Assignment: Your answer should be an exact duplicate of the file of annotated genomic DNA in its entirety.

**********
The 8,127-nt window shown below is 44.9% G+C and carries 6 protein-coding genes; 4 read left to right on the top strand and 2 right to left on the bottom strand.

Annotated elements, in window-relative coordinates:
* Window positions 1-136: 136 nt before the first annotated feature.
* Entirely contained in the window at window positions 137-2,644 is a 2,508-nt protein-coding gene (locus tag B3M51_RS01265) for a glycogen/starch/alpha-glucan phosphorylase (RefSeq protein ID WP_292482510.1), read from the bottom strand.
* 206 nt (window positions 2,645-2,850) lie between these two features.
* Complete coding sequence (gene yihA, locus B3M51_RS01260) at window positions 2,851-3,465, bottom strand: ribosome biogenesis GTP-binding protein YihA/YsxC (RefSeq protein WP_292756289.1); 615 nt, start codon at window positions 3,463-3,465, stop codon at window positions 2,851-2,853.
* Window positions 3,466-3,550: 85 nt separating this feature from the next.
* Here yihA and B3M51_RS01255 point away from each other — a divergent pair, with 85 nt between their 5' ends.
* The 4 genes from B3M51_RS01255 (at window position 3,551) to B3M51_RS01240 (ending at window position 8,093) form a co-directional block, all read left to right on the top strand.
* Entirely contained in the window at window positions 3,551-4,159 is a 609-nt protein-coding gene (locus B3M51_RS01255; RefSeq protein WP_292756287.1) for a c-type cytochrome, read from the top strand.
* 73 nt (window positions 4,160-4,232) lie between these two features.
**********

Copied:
The 8,127-nt window shown below is 44.9% G+C and carries 6 protein-coding genes; 4 read left to right on the top strand and 2 right to left on the bottom strand.

Annotated elements, in window-relative coordinates:
* Window positions 1-136: 136 nt before the first annotated feature.
* Entirely contained in the window at window positions 137-2,644 is a 2,508-nt protein-coding gene (locus tag B3M51_RS01265) for a glycogen/starch/alpha-glucan phosphorylase (RefSeq protein ID WP_292482510.1), read from the bottom strand.
* 206 nt (window positions 2,645-2,850) lie between these two features.
* Complete coding sequence (gene yihA, locus B3M51_RS01260) at window positions 2,851-3,465, bottom strand: ribosome biogenesis GTP-binding protein YihA/YsxC (RefSeq protein WP_292756289.1); 615 nt, start codon at window positions 3,463-3,465, stop codon at window positions 2,851-2,853.
* Window positions 3,466-3,550: 85 nt separating this feature from the next.
* Here yihA and B3M51_RS01255 point away from each other — a divergent pair, with 85 nt between their 5' ends.
* The 4 genes from B3M51_RS01255 (at window position 3,551) to B3M51_RS01240 (ending at window position 8,093) form a co-directional block, all read left to right on the top strand.
* Entirely contained in the window at window positions 3,551-4,159 is a 609-nt protein-coding gene (locus B3M51_RS01255; RefSeq protein WP_292756287.1) for a c-type cytochrome, read from the top strand.
* 73 nt (window positions 4,160-4,232) lie between these two features.